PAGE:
Every year from July 7 to 14 at 8 a.m sharp, six bulls run through the streets of Pamplona, Spain, chasing about two thousand people. This run, which usually lasts three minutes or less and ends with a report of injuries and an occasional death, has achieved worldwide fame for what some consider pure insanity, and it’s hard to argue with that. But the run is only a small part of the festivities for Saint Fermin, known in Spain as the Sanfermines:
religious processions, children’s activities, music, dancing, and a fireworks contest.
It all started before the 1100s with religious activities on October 10 in Pamplona to honor Saint Fermin, one of the patron saints of the kingdom of Navarra. By the 1200s, the city was also celebrating a fair on the night of Saint John the Baptist, June 23 and 24, or sometimes on Saint Peter’s day, June 29.
Like medieval fairs depicted in movies, there was a marketplace and entertainment that attracted crowds, but even more important was the sale of livestock. And, being Spanish, the fair ended with a bullfight, although in medieval times the bull was fought with lances by men on horseback, usually knights.
In 1324, the Sanfermines lasted seven days, and in 1381, King Carlos II of Navarra granted it tax-free status. But that part of Spain is rainy in autumn, so in 1591 all the fairs were united into a single celebration that started on the seventh day of the seventh month – July 7 – to take advantage of sunny summer days. Despite the date change, it was still called the San Fermin fiesta.
The 1591 festival opened with a ceremonial proclamation, a pregón.
(Fiestas in Spain still often open with a pregón.) A tournament with lances was held in the main square, and a theater presentation dramatized the “Comedy and Tragedy of the Blessed Saint Fermin.” Dancing and religious processions in the streets occurred throughout the fiesta, and goods and livestock were bought and sold. And there was a bullfight in the main square.
These medieval and Renaissance bullfights were the origin of the running with the bulls. At that time, the run was called the entrada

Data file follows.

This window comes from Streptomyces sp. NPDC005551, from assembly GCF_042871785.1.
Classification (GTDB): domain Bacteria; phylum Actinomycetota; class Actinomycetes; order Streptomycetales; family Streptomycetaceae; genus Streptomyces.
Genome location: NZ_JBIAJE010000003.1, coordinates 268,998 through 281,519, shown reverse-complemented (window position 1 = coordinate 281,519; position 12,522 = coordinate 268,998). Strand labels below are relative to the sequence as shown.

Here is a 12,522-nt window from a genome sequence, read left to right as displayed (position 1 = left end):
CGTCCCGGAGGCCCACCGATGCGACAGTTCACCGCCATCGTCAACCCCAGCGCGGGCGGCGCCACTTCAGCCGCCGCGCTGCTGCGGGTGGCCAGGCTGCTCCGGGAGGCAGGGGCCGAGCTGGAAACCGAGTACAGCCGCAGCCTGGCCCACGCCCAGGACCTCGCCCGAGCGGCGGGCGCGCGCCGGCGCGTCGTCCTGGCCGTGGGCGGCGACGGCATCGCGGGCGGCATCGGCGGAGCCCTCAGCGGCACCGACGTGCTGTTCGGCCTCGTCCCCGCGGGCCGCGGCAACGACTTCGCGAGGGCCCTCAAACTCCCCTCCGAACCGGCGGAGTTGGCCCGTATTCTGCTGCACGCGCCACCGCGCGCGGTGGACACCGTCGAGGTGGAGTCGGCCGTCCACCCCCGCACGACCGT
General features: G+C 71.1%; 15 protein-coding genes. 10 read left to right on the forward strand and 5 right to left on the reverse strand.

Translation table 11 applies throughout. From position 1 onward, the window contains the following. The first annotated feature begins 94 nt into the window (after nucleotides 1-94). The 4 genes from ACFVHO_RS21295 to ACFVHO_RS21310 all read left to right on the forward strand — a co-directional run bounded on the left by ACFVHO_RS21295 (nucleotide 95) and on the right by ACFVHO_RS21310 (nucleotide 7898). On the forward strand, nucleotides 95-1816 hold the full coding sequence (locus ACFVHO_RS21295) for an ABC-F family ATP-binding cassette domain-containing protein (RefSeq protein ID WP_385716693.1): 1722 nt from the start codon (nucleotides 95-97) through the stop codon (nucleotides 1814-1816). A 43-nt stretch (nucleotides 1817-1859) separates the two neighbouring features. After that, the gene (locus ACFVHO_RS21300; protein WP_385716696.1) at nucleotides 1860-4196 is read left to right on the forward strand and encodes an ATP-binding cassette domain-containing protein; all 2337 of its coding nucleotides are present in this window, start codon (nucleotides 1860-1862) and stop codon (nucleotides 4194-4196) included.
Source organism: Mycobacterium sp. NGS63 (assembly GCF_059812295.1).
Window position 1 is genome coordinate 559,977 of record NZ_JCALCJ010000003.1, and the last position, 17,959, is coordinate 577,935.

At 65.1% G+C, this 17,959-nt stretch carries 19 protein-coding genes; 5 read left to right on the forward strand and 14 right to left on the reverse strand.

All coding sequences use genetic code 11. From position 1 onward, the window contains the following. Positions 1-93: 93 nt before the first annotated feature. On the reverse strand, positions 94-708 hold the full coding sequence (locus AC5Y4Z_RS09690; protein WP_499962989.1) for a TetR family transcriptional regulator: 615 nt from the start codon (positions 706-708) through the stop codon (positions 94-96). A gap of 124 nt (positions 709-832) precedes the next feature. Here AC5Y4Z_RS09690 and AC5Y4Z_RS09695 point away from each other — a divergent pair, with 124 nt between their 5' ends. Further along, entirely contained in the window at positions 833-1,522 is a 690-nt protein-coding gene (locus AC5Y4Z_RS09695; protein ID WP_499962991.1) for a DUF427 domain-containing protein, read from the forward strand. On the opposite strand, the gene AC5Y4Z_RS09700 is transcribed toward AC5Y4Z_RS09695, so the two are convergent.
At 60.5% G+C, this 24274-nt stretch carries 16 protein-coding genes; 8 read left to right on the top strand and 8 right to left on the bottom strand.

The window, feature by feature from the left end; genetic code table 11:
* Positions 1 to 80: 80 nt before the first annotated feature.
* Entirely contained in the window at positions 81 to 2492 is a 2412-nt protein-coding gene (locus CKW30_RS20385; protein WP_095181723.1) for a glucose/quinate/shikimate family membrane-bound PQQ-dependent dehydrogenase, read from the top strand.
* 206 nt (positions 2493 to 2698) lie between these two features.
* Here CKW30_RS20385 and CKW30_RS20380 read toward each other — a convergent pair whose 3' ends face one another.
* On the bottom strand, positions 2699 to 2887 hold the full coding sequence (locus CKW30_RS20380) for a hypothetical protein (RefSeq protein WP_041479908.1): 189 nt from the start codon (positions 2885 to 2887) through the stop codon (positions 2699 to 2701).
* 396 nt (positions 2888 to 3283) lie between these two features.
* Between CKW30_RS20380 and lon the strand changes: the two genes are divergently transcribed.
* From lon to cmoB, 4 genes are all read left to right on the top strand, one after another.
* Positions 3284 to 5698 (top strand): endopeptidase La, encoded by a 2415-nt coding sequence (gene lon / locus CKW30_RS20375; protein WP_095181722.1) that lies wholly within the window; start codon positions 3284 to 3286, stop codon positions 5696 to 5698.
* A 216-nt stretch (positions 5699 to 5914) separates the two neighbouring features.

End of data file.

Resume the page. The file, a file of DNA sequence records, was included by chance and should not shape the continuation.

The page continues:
(entrance) because the bulls entered from pastures outside of town and were herded to the corral at the main square at dawn. Just as today, the bulls were led by steers who knew the route, but in those days the bulls were followed by people on horseback or on foot, shouting and waving staffs.
In 1776, the first fencing was built along the route. Sometime in the 1800s, people began to run in front of the bulls, a custom that continues today in Pamplona and in many other cities and towns in Spain. In 1856, the event became known as the encierro
(enclosure), which is still the word in Spanish for a running of the bulls. The first rules for the running were created by the municipality in 1867.
The first montón
(pileup) was documented in 1878, one of the most feared accidents in a running of the bulls: someone in the frantic rush ahead of the bulls trips and falls. Another runner trips and falls on him. Then, in the haste and panic, more runners fall until they form a pile. If it blocks the entrance to the bullring, the result is terror: the bulls are on their way and cannot be stopped. A pileup occurred in Pamplona on July 13, 2013. Although no one died, some people were injured as the bulls and steers tried to push through until, finally, the animals were guided away behind a fence at the side of the ring. The pileup starts 2 minutes into this video.
The Sanfermines remained relatively unknown until Ernest Hemingway wrote about them in the novel The Sun Also Rises
in 1926. In the 1950s the fiesta became international, and despite the other festivities, the running of the bulls has overshadowed all else, at least to outside observers. A poll by the city in 2014 found that 56% of the runners came from other countries: 24% from the United States, 11% from Australia and New Zealand, 4% from Britain, 2.5% from France, and 2.5% from South America. Only 8% were from Pamplona, 6% from Navarra Province, and 30% from other parts of Spain.
A total of 17,126 runners participated during the 2014 Sanfermines. On July 13 alone, 2,924 runners ran ahead of the bulls – but on every day of the run, most runners start so far ahead of the bulls that they are in the bullring and have leaped up into the seats, ready for the post-run entertainment, long before the bulls are halfway there.
All this has turned a what was a local medieval fair to swap livestock and say some prayers into a modern international festival. The city of Pamplona has 190,000 inhabitants, but more than a million people now come for the Sanfermines. And although it may seem hard to believe, they do a lot more than just run with the bulls.
— Sue Burke
Also posted at my professional writing web page: http://www.sue.burke.name